Black Rhino Vs. White Rhino : How To Differentiate The Two Rhino Species? Each person creates a personal list of the dream animals they want to see on an African safari, and the rhino is typically on it. You’ll always remember the first time you saw a rhino in the wild. You will feel honored and humbled by the fact that you even managed to catch a glimpse of one of the charismatic and critically endangered African mammals. After all, there are fewer than 3,000 black rhinos and 20,000 white rhinos left in the wild. Which one of the remaining 23,000 wild African rhinos have you just seen? Was it a white rhino or a black rhino?
Both seasoned naturalists and amateurs alike would be excused for conflating these two stocky, horned creatures. Black and white rhinos may share many characteristics, but they also differ significantly in terms of their appearance, habitats, and behavior.
BLACK RHINO VS. WHITE RHINO: PHYSICAL APPEARANCE
Probably the most noticeable similarity between these two Rhinocerotidae family members is their physical appearance. They do, however, vary in size quite significantly. Black rhinos typically weigh between 900 and 1.350 kg, whereas their counterpart is almost twice as large and weighs between 1.800 and 2.500 kg. After elephants, white rhinos are the second-largest land mammal.
Their upper lip is another distinguishing feature of their appearance, aside from size. In actuality, the name “white rhino” has nothing to do with the animal’s color. The word “weit” is an Afrikaans derivation that means “wide,” and it refers to the animal’s muzzle. On the other hand, black rhinos have a lip that is more hooked.
Face shape and size
These two horned creatures also differ significantly in terms of the size and shape of their faces. Black rhinos have smaller heads that are more protruding, but their heads are shorter from forehead to mouth. White rhinos have a much longer skull and a longer, less defined forehead. White rhino lower their heads closer to the ground to make it easier to graze, while black rhino tend to carry their heads higher.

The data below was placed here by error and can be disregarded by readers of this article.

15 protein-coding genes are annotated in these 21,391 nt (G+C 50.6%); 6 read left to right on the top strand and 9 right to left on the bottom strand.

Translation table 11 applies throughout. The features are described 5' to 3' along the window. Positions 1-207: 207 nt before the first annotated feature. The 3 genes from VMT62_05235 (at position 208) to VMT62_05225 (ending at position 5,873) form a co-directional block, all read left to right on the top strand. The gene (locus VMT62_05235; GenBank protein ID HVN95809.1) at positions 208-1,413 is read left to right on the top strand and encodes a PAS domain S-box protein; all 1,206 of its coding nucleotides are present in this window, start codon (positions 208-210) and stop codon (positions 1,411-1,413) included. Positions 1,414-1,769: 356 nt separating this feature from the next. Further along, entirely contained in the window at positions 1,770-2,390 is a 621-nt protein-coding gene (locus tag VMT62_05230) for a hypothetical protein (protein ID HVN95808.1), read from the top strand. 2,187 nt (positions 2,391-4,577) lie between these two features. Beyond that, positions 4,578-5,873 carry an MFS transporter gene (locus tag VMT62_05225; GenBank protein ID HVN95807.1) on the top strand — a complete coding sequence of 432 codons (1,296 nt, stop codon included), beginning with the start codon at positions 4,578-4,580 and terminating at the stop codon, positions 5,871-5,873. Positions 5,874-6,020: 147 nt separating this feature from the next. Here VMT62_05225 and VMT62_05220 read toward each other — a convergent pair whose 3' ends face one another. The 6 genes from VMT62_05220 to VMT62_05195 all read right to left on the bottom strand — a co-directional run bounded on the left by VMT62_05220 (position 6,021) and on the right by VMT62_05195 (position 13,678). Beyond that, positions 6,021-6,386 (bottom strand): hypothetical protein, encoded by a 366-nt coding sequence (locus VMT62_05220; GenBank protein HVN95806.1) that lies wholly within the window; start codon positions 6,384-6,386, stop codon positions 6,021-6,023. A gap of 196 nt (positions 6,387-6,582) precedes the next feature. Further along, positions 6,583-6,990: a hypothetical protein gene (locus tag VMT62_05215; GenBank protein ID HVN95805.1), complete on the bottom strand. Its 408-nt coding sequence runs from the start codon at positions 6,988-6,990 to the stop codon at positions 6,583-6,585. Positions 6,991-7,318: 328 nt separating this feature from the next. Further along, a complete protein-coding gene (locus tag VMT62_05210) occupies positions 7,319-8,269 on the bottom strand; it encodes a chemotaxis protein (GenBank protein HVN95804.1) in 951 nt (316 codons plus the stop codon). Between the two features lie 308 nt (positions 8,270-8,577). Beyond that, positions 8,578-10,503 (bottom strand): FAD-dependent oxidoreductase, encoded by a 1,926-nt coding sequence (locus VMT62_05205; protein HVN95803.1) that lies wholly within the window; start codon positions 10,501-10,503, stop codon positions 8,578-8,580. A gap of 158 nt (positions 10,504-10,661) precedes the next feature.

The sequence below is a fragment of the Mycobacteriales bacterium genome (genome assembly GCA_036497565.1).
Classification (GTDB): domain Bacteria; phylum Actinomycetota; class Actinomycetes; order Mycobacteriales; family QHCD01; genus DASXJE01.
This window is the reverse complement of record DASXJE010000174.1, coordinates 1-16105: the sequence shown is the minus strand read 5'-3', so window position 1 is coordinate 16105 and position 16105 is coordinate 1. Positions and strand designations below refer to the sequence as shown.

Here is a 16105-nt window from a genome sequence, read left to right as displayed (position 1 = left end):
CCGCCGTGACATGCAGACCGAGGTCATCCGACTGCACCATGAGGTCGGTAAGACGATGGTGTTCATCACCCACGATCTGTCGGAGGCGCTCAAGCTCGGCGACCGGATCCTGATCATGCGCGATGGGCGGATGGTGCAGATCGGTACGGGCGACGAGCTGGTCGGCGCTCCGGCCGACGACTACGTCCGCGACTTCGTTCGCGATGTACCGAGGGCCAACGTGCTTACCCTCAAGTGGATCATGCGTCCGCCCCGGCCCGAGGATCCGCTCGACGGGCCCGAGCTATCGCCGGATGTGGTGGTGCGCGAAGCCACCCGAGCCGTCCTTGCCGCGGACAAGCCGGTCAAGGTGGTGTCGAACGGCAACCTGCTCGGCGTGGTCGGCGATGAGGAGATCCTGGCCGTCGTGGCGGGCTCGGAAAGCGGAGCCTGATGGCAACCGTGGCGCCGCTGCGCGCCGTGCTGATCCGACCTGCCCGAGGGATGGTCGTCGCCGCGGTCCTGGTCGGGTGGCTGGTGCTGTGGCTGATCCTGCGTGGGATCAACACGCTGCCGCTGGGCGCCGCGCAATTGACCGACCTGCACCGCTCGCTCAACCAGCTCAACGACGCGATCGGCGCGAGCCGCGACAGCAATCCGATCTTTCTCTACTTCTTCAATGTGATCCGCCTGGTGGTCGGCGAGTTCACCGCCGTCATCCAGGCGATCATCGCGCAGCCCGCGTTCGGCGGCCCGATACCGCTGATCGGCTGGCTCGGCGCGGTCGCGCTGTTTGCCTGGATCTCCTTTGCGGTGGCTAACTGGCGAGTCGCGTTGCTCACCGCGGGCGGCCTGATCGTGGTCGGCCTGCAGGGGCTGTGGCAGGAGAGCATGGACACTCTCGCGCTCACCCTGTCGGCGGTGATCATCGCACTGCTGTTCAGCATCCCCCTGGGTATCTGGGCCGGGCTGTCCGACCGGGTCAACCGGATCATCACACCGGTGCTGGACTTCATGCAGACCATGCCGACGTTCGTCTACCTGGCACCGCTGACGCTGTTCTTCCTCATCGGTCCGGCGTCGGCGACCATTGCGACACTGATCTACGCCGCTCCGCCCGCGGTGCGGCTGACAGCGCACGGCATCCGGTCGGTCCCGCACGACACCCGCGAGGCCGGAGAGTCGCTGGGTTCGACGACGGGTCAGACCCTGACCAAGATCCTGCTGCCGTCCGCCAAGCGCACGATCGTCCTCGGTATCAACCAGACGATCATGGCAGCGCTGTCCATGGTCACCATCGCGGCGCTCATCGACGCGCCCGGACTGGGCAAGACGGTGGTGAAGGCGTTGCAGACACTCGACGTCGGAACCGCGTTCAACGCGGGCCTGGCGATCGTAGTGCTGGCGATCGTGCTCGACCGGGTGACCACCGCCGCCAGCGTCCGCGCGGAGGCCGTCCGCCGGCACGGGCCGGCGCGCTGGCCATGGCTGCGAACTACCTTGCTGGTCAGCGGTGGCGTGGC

In comparison to white rhinos, whose ears are more pointed and narrower at the top, black rhinos have smaller, rounder ears. Because white rhinos have a nose that is typically close to the ground and poor eyesight, their larger ears are an important evolutionary adaptation for them.
Although the two horns on black and white rhinos are similar, they are different in size and shape. While the front horn of a white rhino is longer than the second, the horns of a black rhino are closer in length to one another. Male black rhinos typically have thicker horns, while females typically have longer, thinner horns.
BLACK RHINO VS. WHITE RHINO: BEHAVIOR
Black rhinos typically live alone but are occasionally seen in groups of up to five, but this is unusual. White rhinos tend to be the more social of the two, as they are typically found in large groups of seven or more.
Mother and baby rhino
While white rhino calves typically walk in front of their mothers, black rhino calves are frequently observed walking behind. While grazing, white rhinos keep their heads lowered to keep an eye on their young.
As was already mentioned, white rhinos are known as square-lipped rhinos, and black rhinos have hooked lips. Their various eating habits are the cause of this. Because black rhino browse rather than graze, their hooked lips make it easier for them to snag leaves from trees. White rhinos, in contrast, walk with their heads close to the ground while grazing on grass.
BLACK RHINO VS. WHITE RHINO: MORE ABOUT THE BLACK AND WHITE RHINO
How many black and white rhinos are left in the world?
Both rhinos are listed as endangered. Black rhino are “critically endangered,” with only 3.142 adult species left in the world, while white rhino are “near threatened,” with only about 10.082 mature species left.
Why are they referred to as ‘black’ and ‘white’?
One theory states that the black rhino got its name simply by being distinguished from the white rhino. Another is in reference to the shape of their muzzle, with the color black coming from the word “beak.”
In reference to the shape of their muzzles, some claim that the name “white rhino” is derived from the Afrikaans word “weit,” which means “wide.” In addition, you can identify the species you’re looking at by making some behavioral observations.
Which is more social?
Black rhinos typically live alone, with rare and typically short-lived groupings of up to five individuals. Since they are more social, white rhinos frequently gather in groups of seven or more.
Where can I see black and white rhinos?
The African continent is the home of both species. South Africa, Tanzania, Uganda, Botswana, Namibia, Zimbabwe, Kenya, and South Africa are all home to southern white rhinos. However, there are only two female northern white rhinos left in the world, and they both reside in Kenya. Kenya, Rwanda, Zimbabwe, Botswana, Tanzania, South Africa, and Namibia are among the countries that have black rhinos.